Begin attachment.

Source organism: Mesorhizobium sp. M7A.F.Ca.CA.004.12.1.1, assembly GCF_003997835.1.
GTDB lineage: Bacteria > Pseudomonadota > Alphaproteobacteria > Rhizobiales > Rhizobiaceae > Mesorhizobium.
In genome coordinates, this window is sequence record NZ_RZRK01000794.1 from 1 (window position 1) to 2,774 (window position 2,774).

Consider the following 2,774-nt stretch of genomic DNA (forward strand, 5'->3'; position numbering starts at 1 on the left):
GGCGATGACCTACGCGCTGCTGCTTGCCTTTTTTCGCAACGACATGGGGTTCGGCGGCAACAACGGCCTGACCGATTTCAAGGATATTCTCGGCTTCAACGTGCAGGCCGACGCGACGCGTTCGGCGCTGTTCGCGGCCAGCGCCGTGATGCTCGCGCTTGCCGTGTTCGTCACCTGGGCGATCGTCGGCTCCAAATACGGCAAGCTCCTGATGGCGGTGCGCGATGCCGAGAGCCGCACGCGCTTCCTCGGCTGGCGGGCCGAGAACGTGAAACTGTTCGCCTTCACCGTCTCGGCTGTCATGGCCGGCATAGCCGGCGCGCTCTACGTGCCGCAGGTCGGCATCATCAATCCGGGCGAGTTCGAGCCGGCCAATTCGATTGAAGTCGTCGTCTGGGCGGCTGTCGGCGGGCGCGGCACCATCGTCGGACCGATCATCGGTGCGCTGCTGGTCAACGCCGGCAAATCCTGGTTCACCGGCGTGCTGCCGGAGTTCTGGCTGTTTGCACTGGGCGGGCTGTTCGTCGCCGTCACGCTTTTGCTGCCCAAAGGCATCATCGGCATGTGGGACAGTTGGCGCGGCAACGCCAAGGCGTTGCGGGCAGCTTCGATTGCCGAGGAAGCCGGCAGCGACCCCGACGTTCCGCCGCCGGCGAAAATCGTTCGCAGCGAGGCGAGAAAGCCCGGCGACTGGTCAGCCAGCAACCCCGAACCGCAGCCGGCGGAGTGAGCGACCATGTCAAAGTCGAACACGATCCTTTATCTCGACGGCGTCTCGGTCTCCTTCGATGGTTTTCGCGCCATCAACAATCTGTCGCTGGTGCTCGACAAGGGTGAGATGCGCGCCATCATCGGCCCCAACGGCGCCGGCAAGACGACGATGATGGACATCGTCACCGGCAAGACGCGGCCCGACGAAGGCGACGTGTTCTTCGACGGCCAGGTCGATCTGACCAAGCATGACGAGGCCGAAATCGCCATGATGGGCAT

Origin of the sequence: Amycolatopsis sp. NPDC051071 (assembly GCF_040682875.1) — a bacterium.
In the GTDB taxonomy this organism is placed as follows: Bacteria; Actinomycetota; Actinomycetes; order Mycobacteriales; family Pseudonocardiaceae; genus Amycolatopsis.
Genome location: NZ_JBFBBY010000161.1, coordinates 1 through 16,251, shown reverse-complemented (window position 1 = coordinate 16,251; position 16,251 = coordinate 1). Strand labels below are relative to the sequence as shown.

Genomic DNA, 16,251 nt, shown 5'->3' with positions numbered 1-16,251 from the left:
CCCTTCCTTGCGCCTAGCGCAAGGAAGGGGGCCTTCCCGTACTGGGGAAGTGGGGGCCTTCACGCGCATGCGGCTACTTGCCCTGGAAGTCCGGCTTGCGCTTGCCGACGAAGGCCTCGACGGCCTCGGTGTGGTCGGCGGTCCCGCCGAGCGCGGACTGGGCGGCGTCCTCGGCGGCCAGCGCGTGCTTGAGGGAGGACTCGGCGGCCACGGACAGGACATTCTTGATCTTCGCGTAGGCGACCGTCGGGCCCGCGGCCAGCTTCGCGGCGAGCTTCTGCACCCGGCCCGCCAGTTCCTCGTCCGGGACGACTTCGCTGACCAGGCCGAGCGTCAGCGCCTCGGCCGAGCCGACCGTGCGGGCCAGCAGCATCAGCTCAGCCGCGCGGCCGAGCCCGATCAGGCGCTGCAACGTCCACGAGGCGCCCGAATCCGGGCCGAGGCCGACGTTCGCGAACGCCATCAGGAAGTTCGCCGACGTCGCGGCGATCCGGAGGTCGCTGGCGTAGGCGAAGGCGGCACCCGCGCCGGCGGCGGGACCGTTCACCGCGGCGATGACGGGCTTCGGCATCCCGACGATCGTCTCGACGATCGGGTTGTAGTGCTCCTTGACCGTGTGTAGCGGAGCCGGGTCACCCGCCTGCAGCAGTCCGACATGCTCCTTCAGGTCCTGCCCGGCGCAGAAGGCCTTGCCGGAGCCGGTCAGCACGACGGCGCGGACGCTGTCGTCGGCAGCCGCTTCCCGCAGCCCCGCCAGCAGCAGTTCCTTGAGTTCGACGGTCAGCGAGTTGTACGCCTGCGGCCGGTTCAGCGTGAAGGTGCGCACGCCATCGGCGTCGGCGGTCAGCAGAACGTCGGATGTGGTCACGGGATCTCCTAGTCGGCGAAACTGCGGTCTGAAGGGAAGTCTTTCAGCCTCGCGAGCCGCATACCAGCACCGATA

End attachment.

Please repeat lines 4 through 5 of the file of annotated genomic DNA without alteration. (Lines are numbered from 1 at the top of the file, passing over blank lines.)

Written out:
Consider the following 2,774-nt stretch of genomic DNA (forward strand, 5'->3'; position numbering starts at 1 on the left):
GGCGATGACCTACGCGCTGCTGCTTGCCTTTTTTCGCAACGACATGGGGTTCGGCGGCAACAACGGCCTGACCGATTTCAAGGATATTCTCGGCTTCAACGTGCAGGCCGACGCGACGCGTTCGGCGCTGTTCGCGGCCAGCGCCGTGATGCTCGCGCTTGCCGTGTTCGTCACCTGGGCGATCGTCGGCTCCAAATACGGCAAGCTCCTGATGGCGGTGCGCGATGCCGAGAGCCGCACGCGCTTCCTCGGCTGGCGGGCCGAGAACGTGAAACTGTTCGCCTTCACCGTCTCGGCTGTCATGGCCGGCATAGCCGGCGCGCTCTACGTGCCGCAGGTCGGCATCATCAATCCGGGCGAGTTCGAGCCGGCCAATTCGATTGAAGTCGTCGTCTGGGCGGCTGTCGGCGGGCGCGGCACCATCGTCGGACCGATCATCGGTGCGCTGCTGGTCAACGCCGGCAAATCCTGGTTCACCGGCGTGCTGCCGGAGTTCTGGCTGTTTGCACTGGGCGGGCTGTTCGTCGCCGTCACGCTTTTGCTGCCCAAAGGCATCATCGGCATGTGGGACAGTTGGCGCGGCAACGCCAAGGCGTTGCGGGCAGCTTCGATTGCCGAGGAAGCCGGCAGCGACCCCGACGTTCCGCCGCCGGCGAAAATCGTTCGCAGCGAGGCGAGAAAGCCCGGCGACTGGTCAGCCAGCAACCCCGAACCGCAGCCGGCGGAGTGAGCGACCATGTCAAAGTCGAACACGATCCTTTATCTCGACGGCGTCTCGGTCTCCTTCGATGGTTTTCGCGCCATCAACAATCTGTCGCTGGTGCTCGACAAGGGTGAGATGCGCGCCATCATCGGCCCCAACGGCGCCGGCAAGACGACGATGATGGACATCGTCACCGGCAAGACGCGGCCCGACGAAGGCGACGTGTTCTTCGACGGCCAGGTCGATCTGACCAAGCATGACGAGGCCGAAATCGCCATGATGGGCAT